Florverde standards include minimized water use via drip irrigation and rainwater collection, boilers with air pollution filters, integrated pest control to reduce pesticide use, and environmentally sensitive waste disposal. Among social programs and benefits offered to workers: educational and housing subsidies; day care centers; literacy education; higher than average wages; on-site health care; medical, disability and retirement insurance; and a floriculture school for individuals displaced by violence. Florverde is working to expand accredited facilities and to further cut energy use, according to Ernesto Vélez, chair of Asocolflores, the Colombian floral association.
Nevertheless, shipping from faraway farms introduces all kinds of inefficiencies. Roses, for example, can’t be sent long distances by sea; because they wilt at temperatures above 32 degrees Fahrenheit, they require constant refrigeration. So they are shipped by air, which produces more greenhouse gases. Transport by ship has its own problems. Because demand is uncertain at all times other than Valentine’s Day and Mother’s Day, suppliers rarely can fill a shipping container with a single species on a voyage, explains Christine Boldt, executive vice president of the Association of Floral Importers of Florida. Yet mixing flowers is not viable, because different varieties emit gases and transmit diseases that can spoil others. “Our product is very perishable,” Boldt says.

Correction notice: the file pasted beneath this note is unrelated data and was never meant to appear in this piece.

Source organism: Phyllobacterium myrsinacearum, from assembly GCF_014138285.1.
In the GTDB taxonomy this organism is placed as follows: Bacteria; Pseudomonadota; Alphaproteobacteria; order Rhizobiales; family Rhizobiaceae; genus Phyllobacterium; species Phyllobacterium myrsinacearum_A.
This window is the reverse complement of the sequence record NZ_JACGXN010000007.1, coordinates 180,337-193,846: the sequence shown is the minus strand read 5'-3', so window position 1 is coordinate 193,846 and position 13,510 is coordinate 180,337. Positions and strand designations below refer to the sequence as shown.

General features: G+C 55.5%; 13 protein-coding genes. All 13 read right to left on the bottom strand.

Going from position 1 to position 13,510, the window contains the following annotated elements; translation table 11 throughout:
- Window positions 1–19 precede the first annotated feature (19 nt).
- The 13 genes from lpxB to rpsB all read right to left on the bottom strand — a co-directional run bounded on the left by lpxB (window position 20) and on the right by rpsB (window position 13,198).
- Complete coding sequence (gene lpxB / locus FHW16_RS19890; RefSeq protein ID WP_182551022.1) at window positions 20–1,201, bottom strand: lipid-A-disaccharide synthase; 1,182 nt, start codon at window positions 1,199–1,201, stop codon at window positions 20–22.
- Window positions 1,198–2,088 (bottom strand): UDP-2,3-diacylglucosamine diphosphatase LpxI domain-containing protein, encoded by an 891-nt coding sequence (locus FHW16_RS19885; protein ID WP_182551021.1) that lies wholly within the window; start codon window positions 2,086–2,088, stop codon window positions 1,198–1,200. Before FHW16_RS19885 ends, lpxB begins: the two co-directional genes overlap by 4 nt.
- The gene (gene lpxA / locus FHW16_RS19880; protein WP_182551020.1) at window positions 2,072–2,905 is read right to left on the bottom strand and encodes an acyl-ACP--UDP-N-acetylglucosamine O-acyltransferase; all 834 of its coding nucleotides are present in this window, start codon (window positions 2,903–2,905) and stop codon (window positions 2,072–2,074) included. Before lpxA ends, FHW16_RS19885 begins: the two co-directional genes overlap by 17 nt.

American consumers have several ways to minimize such environmental impacts. First, buy flowers grown locally. Only about one third of the cut flowers sold in the U.S. are domestic, and most of those are raised in California—notably orchids, mums, daffodils and irises. But even there, energy-gobbling hothouses are often the norm, so buyers might inquire about where flowers were grown and if they matured in hothouses or outdoors.
Another strategy is to opt for heartier breeds such as carnations, lilies, birds of paradise and ginger from Costa Rica that can survive the three-day boat trip at temperatures nudging 50 degrees F. Consumers ordering online might consider www.FlowerPetal.com, which contributes to a carbon-offset organization, based on total sales.
Finally, your beloved might forgo roses for berries, ferns or seasonal field-grown flowers such as sunflowers, larkspur or dahlias. Better yet, consider live flowers in pretty pots.
“Explore your local options,” urges Gabriela Chavarria, a bee specialist and director of the Science Center of the Natural Resources Defense Council. Native plants thriving in their natural environment require minimal heating or lighting before they are purchased. “Natives are part of the ecosystem,” Chavarria says. “They provide pollen for bees and have a tiny carbon footprint.”
What to Ask Florists
If you want to minimize the carbon footprint of flowers you buy, ask florists to show you locally grown varieties. Also, ask for plants that are field-grown instead of raised in energy-consuming hothouses. At retailers, search for eco-labels such as:
- Florverde: Colombia’s stamp appears on blooms grown in accordance with environmental and labor standards, including minimal application of pesticides.
- VeriFlora: This U.S. label confirms that growers have met requirements set by Scientific Certification Systems for environmental sustainability and social responsibility, including fair labor practices and low water and fertilizer inputs.
- FlorEcuador: Ecuador’s guideline attests to good labor practices, low pesticide use and smart waste disposal.